Wednesday, April 3, 2013

Real Life Tao - A Big Wad of Poo

Trey Smith

Amid all the tumult in our lives, our 13 year old cat (Dylan) has been exhibiting signs that he's not feeling too good. He's been a bit more cantankerous than usual and he has recently been having trouble motoring around the house. We realized it was time for a physical examination, but Dylan isn't too keen for those sorts of things! Not only does he hiss and scratch, but as a long-haired cat, it's often difficult to see much of anything.

After more poking and prodding that he certainly was interested in, we discovered the source of his irritability. His fur had become so matted around his poo hole that it was serving as a barrier to his ability to remove completely the feces from his body. There, under layers of fur, we found a giant stinky wad of poo!

We (more Della than me) quickly remedied the problem. We filled up the kitchen sink with warm water and sat him in it. Being a cat -- most felines hate water -- he acted like we were trying to remove his head from his body. He struggled and fought, but we kept his bottom end submerged. After what seemed like hours (about 5 minutes), it was very easy to remove the wad of poo as well as the matted fur. In no time at all, he realized what a service we had performed and slipped into his quasi-affectionate self again.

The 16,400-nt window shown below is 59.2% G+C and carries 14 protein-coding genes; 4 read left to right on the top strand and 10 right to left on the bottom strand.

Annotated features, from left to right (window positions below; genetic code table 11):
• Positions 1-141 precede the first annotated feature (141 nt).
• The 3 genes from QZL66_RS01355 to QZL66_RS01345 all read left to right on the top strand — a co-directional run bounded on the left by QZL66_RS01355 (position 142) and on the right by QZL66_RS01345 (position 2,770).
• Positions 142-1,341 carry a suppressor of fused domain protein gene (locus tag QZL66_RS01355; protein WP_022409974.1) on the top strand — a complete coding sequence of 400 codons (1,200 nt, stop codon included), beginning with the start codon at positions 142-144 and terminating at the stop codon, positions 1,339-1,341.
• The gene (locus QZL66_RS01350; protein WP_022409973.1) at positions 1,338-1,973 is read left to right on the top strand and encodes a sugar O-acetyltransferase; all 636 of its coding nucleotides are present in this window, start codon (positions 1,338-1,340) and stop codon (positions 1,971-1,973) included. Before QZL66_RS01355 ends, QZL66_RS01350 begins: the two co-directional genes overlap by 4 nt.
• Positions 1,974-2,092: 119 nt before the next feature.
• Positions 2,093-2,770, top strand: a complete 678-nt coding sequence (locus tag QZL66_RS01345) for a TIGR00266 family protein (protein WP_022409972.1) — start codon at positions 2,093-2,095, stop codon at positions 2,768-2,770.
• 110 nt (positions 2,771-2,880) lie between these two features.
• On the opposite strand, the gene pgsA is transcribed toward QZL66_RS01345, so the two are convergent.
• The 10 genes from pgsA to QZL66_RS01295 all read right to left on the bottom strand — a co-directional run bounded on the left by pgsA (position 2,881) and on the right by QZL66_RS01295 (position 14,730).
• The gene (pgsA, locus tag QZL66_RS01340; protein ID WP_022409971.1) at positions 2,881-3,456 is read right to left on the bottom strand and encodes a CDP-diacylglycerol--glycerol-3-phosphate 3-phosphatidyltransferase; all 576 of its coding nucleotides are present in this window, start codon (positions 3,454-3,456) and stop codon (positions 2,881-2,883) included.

I bring this up not to gross you out -- though I'm sure several of you genuinely are grossed out -- but to make a point about each of us. Like Dylan, our egos can get all wadded up like a mass of matted fur. When we try to jettison negativity, it gets caught up in the wad of our egos and sticks to us like glue. We become irritable and lash out at those close to us. A good deal of the time we don't even notice the wad.

So, it's a good idea to perform a bit of self-examination every so often. If we are patient and look carefully, we will be able to locate the source of our suffering. Once we see what the problem is, then we can untangle the stinky egoic wad which will allow the negativity to fall away.

This post is part of a series. For an introduction, go here.

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